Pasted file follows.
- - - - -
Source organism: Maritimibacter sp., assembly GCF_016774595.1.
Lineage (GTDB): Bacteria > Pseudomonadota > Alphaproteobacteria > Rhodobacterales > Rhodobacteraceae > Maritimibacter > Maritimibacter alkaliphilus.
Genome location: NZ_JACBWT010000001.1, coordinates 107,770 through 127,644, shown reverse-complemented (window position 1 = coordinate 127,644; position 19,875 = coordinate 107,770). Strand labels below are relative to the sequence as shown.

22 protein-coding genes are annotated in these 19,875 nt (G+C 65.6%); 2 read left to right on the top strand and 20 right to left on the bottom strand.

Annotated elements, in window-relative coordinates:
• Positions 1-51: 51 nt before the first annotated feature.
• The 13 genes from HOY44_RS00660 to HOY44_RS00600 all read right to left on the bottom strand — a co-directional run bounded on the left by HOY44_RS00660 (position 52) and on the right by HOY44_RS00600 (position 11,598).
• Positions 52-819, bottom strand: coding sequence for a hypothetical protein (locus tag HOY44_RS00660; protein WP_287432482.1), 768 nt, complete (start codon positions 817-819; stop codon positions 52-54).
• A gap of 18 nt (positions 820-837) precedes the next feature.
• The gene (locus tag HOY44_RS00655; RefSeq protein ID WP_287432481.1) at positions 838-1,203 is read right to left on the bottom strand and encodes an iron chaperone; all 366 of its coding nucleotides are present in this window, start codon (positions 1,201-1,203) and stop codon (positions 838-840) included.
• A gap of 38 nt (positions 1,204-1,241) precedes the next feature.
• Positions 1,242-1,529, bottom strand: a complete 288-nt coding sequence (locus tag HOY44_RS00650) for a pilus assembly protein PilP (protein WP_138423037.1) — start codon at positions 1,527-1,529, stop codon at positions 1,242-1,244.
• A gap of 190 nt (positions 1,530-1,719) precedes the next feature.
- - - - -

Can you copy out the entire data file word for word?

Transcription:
Source organism: Maritimibacter sp., assembly GCF_016774595.1.
Lineage (GTDB): Bacteria > Pseudomonadota > Alphaproteobacteria > Rhodobacterales > Rhodobacteraceae > Maritimibacter > Maritimibacter alkaliphilus.
Genome location: NZ_JACBWT010000001.1, coordinates 107,770 through 127,644, shown reverse-complemented (window position 1 = coordinate 127,644; position 19,875 = coordinate 107,770). Strand labels below are relative to the sequence as shown.

22 protein-coding genes are annotated in these 19,875 nt (G+C 65.6%); 2 read left to right on the top strand and 20 right to left on the bottom strand.

Annotated elements, in window-relative coordinates:
• Positions 1-51: 51 nt before the first annotated feature.
• The 13 genes from HOY44_RS00660 to HOY44_RS00600 all read right to left on the bottom strand — a co-directional run bounded on the left by HOY44_RS00660 (position 52) and on the right by HOY44_RS00600 (position 11,598).
• Positions 52-819, bottom strand: coding sequence for a hypothetical protein (locus tag HOY44_RS00660; protein WP_287432482.1), 768 nt, complete (start codon positions 817-819; stop codon positions 52-54).
• A gap of 18 nt (positions 820-837) precedes the next feature.
• The gene (locus tag HOY44_RS00655; RefSeq protein ID WP_287432481.1) at positions 838-1,203 is read right to left on the bottom strand and encodes an iron chaperone; all 366 of its coding nucleotides are present in this window, start codon (positions 1,201-1,203) and stop codon (positions 838-840) included.
• A gap of 38 nt (positions 1,204-1,241) precedes the next feature.
• Positions 1,242-1,529, bottom strand: a complete 288-nt coding sequence (locus tag HOY44_RS00650) for a pilus assembly protein PilP (protein WP_138423037.1) — start codon at positions 1,527-1,529, stop codon at positions 1,242-1,244.
• A gap of 190 nt (positions 1,530-1,719) precedes the next feature.